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Yoav Talmi was chosen winner of the 2013 Prime Minister's Prize for composers.
The Jury’s reasons
for awarding Yoav Talmi the Prize:
"The two orchestral works of composer and conductor Yoav
Talmi, "Elegy" and "De Profundis", reveal
musical and compositional ability,
impressive and multifaceted, that by
its unique style successfully communicates
expressions of desires, doubts, questions, pleas and hopes in a way that blurs the
boundaries between private and public emotion,
so that the listener can surrender to them and deeply identify with the music. The composer clearly indicated the
sources of inspiration in the titles and
preface of the
two works, the texts and the musical quotations he used,
many of which related to sources and
events (some personal) of the history
of the Jewish people."
"De Profundis" for choir and orchestra, a four- movement work composed recently by Talmi, is certainly an important composition. Driven by a burst of strength and youth, agile, full of life and contrasts, this music relies on a smooth, flowing and expert writing. The energy released by the big instrumental and vocal forces appeared both flexible and monumental. Under the conductor’s baton, the work sprang out like a true cry from the heart.
Richard Boisvert Le Soleil, Quebec May 26, 2011
The most interesting element of the program was "De Profundis", a 23-minute cantata in four movements by Talmi himself. Beethoven’s finale possibly furnished a model: The palette was eclectic. Many were the stylistic twists and turns, ranging from purely homophonic a cappella (notably by an offstage ensemble) to a passage of random whispered speech in various languages, with a boisterous instrumental scherzo in between. That Tower of Babel bit was fascinating. The QSO choristers found their voices, quite heroically, in the (mostly Latin) final minutes.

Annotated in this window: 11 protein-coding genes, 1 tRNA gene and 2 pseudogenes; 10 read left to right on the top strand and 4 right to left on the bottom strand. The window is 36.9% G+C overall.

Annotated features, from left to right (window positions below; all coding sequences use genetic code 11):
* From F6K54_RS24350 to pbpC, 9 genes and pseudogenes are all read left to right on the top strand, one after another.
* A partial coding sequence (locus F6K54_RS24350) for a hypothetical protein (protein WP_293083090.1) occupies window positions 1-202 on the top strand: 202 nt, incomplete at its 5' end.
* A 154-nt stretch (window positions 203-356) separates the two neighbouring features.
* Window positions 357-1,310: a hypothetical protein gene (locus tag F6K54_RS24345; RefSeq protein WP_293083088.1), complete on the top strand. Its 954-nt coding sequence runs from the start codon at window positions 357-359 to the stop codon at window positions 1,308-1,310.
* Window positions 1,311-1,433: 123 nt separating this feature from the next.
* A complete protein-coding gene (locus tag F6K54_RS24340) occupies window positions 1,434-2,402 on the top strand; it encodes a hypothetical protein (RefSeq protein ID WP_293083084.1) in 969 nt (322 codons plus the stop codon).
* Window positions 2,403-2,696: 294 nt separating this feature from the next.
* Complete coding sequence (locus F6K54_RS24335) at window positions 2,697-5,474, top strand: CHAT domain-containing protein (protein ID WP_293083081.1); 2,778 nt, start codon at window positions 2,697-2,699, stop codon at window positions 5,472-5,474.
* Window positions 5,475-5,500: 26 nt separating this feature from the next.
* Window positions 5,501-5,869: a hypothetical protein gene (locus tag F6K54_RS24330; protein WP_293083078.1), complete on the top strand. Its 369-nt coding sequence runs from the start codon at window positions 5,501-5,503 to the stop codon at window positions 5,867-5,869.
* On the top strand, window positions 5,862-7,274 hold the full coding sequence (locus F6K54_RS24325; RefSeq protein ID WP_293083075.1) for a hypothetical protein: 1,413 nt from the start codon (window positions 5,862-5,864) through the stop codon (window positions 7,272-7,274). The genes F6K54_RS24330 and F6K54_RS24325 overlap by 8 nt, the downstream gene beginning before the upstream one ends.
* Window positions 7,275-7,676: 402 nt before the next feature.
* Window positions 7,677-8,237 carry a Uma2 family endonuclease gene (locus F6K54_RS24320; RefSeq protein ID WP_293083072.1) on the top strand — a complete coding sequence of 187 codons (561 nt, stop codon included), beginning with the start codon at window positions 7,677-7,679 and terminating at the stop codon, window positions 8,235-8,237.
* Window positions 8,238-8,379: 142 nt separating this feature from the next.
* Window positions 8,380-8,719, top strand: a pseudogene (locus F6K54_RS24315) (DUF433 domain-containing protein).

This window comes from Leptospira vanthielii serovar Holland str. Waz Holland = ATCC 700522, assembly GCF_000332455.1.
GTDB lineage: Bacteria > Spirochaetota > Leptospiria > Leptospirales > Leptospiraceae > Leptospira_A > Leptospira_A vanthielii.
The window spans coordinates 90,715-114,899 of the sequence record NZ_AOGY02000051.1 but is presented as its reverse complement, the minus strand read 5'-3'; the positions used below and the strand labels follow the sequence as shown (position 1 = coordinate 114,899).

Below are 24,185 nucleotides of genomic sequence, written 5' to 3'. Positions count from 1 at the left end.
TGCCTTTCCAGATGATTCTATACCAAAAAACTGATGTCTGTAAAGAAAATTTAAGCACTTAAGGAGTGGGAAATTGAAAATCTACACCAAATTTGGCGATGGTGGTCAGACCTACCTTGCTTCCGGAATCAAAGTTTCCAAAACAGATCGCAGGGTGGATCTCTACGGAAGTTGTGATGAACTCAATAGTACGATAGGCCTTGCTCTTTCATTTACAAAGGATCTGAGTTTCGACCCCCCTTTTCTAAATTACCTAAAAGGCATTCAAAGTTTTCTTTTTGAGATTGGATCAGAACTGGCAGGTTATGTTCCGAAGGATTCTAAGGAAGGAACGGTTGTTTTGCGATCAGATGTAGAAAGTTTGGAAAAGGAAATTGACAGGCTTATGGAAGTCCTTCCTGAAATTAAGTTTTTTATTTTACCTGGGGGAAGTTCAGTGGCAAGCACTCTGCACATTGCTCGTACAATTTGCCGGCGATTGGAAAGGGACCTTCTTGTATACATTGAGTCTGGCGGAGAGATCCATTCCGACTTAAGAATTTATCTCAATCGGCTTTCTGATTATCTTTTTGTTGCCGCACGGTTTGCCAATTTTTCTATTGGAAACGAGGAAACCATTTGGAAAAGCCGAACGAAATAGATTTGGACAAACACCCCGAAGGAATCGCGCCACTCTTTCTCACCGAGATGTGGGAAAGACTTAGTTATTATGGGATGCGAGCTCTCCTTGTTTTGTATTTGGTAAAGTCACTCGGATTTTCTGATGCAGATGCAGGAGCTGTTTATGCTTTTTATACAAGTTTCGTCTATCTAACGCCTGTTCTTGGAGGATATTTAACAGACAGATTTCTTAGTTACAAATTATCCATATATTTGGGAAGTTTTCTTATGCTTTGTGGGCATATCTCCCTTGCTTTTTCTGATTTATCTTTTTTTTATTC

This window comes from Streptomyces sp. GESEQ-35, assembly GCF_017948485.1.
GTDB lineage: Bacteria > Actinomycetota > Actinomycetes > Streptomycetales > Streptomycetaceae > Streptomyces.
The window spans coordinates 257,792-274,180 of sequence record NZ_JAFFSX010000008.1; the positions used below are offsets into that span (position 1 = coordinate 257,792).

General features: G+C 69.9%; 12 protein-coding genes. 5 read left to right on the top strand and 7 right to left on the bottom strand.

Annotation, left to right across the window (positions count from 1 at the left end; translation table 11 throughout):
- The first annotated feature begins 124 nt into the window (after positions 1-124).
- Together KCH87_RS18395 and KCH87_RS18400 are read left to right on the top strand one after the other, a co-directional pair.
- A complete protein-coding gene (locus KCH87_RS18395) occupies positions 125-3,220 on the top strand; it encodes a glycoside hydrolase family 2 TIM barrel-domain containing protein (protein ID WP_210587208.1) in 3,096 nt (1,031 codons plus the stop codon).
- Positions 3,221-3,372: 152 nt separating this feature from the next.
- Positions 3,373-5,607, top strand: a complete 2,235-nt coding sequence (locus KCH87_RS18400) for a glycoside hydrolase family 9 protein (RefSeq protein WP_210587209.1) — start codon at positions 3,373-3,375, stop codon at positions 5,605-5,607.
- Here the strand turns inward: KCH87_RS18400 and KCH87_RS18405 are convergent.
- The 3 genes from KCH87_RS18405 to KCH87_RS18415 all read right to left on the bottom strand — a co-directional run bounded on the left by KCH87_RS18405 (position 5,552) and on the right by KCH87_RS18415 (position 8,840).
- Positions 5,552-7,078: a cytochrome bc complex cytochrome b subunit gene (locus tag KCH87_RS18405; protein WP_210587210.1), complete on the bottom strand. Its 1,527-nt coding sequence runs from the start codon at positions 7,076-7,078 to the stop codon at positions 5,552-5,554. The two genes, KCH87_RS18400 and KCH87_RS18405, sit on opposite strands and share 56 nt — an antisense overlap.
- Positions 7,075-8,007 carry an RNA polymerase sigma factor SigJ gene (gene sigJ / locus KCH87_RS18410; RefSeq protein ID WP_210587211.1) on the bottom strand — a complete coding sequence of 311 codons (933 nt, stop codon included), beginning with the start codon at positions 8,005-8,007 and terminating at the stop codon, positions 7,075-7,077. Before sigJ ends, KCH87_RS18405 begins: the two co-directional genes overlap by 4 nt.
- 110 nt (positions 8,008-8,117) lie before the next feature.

Arthur Kaptainis, National Post, Toronto, May 30, 2011
All those privileged who have attended one of the three performances (May 25, 26, 27, 2011) will keep an unforgettable memory. ..."De Profundis" presents itself sometimes as a meditative work and sometimes as a work full of colossal energy. The musicians and singers, in perfect harmony, interpreted this work magnificently, as if thanking the Maestro for having led them so wonderfully throughout his 1 3 musical years.
Jean-Marc Gaudreau, Nouvelles (online), June 3, 2011